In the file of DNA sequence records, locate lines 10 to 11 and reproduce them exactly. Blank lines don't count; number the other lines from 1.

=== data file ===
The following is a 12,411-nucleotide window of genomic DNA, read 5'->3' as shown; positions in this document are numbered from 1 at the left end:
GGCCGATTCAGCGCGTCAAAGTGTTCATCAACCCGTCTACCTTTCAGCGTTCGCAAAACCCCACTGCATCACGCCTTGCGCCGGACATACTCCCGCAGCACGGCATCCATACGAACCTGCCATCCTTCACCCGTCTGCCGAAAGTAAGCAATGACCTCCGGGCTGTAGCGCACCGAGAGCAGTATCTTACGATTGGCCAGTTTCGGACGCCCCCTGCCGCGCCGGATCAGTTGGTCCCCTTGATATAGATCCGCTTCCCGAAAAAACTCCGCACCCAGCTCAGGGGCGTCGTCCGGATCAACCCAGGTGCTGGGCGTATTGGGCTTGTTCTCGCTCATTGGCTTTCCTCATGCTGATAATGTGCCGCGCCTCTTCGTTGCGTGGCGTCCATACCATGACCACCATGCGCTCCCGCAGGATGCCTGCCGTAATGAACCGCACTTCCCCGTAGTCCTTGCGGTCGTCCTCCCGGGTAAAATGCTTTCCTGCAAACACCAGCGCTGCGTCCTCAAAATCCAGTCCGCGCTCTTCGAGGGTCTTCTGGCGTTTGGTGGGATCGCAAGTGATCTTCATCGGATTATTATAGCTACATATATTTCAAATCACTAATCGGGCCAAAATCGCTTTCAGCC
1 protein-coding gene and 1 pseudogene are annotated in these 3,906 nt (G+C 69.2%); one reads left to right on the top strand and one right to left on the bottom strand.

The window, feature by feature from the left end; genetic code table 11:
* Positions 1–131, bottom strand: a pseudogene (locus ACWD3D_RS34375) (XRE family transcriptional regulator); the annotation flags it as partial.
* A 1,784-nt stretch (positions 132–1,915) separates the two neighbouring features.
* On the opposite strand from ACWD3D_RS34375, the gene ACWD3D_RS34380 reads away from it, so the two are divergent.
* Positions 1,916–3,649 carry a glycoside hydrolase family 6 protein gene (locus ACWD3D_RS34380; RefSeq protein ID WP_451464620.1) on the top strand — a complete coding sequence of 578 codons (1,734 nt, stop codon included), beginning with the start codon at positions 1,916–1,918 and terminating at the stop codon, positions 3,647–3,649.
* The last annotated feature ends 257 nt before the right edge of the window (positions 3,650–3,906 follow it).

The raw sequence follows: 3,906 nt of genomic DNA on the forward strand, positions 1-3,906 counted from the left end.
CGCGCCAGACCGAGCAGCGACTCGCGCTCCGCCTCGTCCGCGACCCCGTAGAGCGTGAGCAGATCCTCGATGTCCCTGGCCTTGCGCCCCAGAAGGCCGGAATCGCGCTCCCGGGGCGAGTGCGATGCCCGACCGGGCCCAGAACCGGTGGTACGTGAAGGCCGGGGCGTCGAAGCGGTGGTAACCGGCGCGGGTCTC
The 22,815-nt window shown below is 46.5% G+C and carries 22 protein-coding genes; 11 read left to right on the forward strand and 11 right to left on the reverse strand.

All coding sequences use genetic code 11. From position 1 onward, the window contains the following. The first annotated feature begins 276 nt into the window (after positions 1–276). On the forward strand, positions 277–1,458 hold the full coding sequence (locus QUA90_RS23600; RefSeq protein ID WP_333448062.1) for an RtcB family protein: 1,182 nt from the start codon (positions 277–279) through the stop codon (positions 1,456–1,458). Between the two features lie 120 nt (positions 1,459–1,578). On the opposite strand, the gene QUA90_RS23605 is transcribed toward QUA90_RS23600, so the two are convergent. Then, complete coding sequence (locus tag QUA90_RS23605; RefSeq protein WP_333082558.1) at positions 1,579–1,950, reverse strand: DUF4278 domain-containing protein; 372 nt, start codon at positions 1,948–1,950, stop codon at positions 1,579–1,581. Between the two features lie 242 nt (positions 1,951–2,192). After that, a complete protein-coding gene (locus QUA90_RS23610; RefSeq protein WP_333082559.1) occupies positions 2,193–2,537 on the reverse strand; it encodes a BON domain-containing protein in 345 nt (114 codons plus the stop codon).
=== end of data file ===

The raw sequence follows: 3,906 nt of genomic DNA on the forward strand, positions 1-3,906 counted from the left end.
CGCGCCAGACCGAGCAGCGACTCGCGCTCCGCCTCGTCCGCGACCCCGTAGAGCGTGAGCAGATCCTCGATGTCCCTGGCCTTGCGCCCCAGAAGGCCGGAATCGCGCTCCCGGGGCGAGTGCGATGCCCGACCGGGCCCAGAACCGGTGGTACGTGAAGGCCGGGGCGTCGAAGCGGTGGTAACCGGCGCGGGTCTC